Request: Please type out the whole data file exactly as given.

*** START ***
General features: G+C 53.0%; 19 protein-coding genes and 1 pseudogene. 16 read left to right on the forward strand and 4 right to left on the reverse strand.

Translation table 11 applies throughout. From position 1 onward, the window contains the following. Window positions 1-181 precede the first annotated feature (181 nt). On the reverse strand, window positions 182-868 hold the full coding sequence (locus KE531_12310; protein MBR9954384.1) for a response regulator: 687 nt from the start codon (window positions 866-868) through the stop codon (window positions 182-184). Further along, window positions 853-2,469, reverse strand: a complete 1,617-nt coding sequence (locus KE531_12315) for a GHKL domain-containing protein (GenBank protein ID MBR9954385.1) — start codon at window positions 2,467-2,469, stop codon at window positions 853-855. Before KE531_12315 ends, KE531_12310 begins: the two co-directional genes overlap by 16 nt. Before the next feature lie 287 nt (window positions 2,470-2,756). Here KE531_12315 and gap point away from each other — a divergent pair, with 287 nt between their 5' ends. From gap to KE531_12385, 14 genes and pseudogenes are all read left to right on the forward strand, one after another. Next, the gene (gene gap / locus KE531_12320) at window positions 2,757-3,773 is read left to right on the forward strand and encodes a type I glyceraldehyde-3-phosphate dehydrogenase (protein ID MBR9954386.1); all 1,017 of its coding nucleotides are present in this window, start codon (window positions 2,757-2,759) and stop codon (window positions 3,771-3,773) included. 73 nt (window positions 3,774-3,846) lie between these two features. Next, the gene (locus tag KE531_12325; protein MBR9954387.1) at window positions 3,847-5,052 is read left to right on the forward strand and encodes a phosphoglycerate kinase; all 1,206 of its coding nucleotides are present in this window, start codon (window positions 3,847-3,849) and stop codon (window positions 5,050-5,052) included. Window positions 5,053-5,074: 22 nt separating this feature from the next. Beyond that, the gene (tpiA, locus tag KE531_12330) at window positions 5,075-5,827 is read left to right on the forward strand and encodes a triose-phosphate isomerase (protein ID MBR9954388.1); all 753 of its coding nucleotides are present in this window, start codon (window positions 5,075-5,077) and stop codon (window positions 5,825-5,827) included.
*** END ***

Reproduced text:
General features: G+C 53.0%; 19 protein-coding genes and 1 pseudogene. 16 read left to right on the forward strand and 4 right to left on the reverse strand.

Translation table 11 applies throughout. From position 1 onward, the window contains the following. Window positions 1-181 precede the first annotated feature (181 nt). On the reverse strand, window positions 182-868 hold the full coding sequence (locus KE531_12310; protein MBR9954384.1) for a response regulator: 687 nt from the start codon (window positions 866-868) through the stop codon (window positions 182-184). Further along, window positions 853-2,469, reverse strand: a complete 1,617-nt coding sequence (locus KE531_12315) for a GHKL domain-containing protein (GenBank protein ID MBR9954385.1) — start codon at window positions 2,467-2,469, stop codon at window positions 853-855. Before KE531_12315 ends, KE531_12310 begins: the two co-directional genes overlap by 16 nt. Before the next feature lie 287 nt (window positions 2,470-2,756). Here KE531_12315 and gap point away from each other — a divergent pair, with 287 nt between their 5' ends. From gap to KE531_12385, 14 genes and pseudogenes are all read left to right on the forward strand, one after another. Next, the gene (gene gap / locus KE531_12320) at window positions 2,757-3,773 is read left to right on the forward strand and encodes a type I glyceraldehyde-3-phosphate dehydrogenase (protein ID MBR9954386.1); all 1,017 of its coding nucleotides are present in this window, start codon (window positions 2,757-2,759) and stop codon (window positions 3,771-3,773) included. 73 nt (window positions 3,774-3,846) lie between these two features. Next, the gene (locus tag KE531_12325; protein MBR9954387.1) at window positions 3,847-5,052 is read left to right on the forward strand and encodes a phosphoglycerate kinase; all 1,206 of its coding nucleotides are present in this window, start codon (window positions 3,847-3,849) and stop codon (window positions 5,050-5,052) included. Window positions 5,053-5,074: 22 nt separating this feature from the next. Beyond that, the gene (tpiA, locus tag KE531_12330) at window positions 5,075-5,827 is read left to right on the forward strand and encodes a triose-phosphate isomerase (protein ID MBR9954388.1); all 753 of its coding nucleotides are present in this window, start codon (window positions 5,075-5,077) and stop codon (window positions 5,825-5,827) included.